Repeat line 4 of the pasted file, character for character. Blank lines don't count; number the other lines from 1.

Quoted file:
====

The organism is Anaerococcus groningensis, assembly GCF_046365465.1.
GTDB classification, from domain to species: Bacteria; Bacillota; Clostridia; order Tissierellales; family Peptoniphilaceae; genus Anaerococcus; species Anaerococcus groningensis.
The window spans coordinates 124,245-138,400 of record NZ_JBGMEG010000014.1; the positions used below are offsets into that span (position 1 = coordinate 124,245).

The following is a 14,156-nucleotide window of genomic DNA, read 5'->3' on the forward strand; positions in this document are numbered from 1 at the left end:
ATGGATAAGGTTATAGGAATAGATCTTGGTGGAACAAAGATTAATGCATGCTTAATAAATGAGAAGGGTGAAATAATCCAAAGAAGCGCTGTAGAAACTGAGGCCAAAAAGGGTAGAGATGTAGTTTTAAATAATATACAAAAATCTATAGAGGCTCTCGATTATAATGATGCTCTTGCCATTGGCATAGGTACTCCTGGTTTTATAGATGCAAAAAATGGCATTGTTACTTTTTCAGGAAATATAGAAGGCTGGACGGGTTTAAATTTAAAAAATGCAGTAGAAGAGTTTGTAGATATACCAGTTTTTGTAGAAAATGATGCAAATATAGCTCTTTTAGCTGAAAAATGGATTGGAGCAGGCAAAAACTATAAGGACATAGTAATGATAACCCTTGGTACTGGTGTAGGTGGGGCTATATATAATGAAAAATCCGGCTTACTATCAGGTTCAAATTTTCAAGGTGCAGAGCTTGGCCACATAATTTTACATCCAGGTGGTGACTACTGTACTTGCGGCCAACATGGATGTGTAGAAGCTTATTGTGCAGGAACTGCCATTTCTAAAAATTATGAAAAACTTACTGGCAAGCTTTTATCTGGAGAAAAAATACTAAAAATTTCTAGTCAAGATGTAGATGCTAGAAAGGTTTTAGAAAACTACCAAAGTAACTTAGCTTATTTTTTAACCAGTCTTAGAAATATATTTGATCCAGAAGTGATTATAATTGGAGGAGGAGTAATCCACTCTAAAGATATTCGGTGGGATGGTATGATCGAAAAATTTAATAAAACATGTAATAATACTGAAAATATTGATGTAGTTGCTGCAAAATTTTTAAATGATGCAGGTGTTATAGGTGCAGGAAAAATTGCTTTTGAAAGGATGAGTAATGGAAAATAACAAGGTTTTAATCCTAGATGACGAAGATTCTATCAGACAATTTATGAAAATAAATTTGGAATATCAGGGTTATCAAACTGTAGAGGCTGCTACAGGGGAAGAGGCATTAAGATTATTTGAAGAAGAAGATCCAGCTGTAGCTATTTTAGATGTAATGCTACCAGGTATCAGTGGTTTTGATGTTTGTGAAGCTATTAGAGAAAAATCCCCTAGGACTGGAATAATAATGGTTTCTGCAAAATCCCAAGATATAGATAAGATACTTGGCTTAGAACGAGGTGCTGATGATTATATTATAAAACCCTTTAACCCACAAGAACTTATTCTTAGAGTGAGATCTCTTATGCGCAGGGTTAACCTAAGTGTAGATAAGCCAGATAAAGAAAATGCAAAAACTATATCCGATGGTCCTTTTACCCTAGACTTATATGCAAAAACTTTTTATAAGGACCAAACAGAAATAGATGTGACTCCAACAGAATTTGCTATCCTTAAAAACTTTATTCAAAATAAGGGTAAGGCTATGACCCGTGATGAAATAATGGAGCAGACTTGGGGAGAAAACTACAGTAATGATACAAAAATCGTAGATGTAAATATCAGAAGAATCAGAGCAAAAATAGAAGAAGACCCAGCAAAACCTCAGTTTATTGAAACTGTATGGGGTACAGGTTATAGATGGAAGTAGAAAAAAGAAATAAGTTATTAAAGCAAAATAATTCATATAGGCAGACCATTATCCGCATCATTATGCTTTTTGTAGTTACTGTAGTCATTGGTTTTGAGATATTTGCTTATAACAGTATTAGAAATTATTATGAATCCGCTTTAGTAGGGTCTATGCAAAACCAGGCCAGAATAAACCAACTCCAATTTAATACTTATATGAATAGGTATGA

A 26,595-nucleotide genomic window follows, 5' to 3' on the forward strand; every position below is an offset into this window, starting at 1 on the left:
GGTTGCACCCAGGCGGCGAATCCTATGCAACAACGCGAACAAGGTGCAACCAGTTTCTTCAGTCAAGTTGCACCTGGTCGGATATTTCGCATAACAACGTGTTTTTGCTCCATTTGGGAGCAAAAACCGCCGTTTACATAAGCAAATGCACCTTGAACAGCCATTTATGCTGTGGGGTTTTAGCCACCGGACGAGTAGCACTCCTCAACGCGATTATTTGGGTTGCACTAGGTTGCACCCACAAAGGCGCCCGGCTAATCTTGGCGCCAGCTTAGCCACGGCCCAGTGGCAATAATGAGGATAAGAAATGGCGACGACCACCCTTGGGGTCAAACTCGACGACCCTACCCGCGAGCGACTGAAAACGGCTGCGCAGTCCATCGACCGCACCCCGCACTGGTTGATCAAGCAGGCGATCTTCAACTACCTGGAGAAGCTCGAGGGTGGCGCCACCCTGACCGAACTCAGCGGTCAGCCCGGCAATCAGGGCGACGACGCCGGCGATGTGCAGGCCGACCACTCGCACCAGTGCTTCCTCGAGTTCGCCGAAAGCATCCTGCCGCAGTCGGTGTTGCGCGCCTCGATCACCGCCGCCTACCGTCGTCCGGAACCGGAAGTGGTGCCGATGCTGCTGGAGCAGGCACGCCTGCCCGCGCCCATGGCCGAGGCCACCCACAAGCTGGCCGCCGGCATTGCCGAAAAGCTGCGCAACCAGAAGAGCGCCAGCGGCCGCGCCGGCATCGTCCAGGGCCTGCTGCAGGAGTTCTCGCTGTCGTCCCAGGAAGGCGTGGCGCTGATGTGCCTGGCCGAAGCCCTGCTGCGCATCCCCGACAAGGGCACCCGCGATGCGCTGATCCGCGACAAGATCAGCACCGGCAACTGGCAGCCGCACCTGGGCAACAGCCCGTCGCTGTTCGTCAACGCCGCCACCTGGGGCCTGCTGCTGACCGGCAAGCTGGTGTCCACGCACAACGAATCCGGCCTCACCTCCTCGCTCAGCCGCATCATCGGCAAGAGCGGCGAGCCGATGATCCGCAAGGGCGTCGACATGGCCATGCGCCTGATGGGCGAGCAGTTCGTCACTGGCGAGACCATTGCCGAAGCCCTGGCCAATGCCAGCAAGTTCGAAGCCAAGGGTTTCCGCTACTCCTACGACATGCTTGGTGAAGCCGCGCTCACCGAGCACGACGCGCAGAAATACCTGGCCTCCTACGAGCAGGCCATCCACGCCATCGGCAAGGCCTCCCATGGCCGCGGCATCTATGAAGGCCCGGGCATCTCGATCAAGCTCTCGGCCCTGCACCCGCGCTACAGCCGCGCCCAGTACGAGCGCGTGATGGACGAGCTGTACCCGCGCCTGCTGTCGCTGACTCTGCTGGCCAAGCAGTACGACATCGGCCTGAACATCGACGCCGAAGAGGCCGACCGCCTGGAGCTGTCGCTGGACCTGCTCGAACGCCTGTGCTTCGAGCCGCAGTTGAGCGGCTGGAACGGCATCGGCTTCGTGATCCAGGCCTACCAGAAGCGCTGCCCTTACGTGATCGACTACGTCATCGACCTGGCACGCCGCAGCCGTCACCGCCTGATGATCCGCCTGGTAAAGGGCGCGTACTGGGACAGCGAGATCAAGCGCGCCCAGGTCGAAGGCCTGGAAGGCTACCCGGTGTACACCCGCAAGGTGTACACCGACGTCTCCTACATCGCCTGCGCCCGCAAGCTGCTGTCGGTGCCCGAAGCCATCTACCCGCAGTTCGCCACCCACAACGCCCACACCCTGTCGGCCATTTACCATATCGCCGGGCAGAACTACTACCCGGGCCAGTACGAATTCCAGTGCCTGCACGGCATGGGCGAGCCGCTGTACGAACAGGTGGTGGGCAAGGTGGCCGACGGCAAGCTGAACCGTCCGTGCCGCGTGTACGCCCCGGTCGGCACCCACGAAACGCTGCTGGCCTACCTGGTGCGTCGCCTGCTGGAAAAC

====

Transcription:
The following is a 14,156-nucleotide window of genomic DNA, read 5'->3' on the forward strand; positions in this document are numbered from 1 at the left end: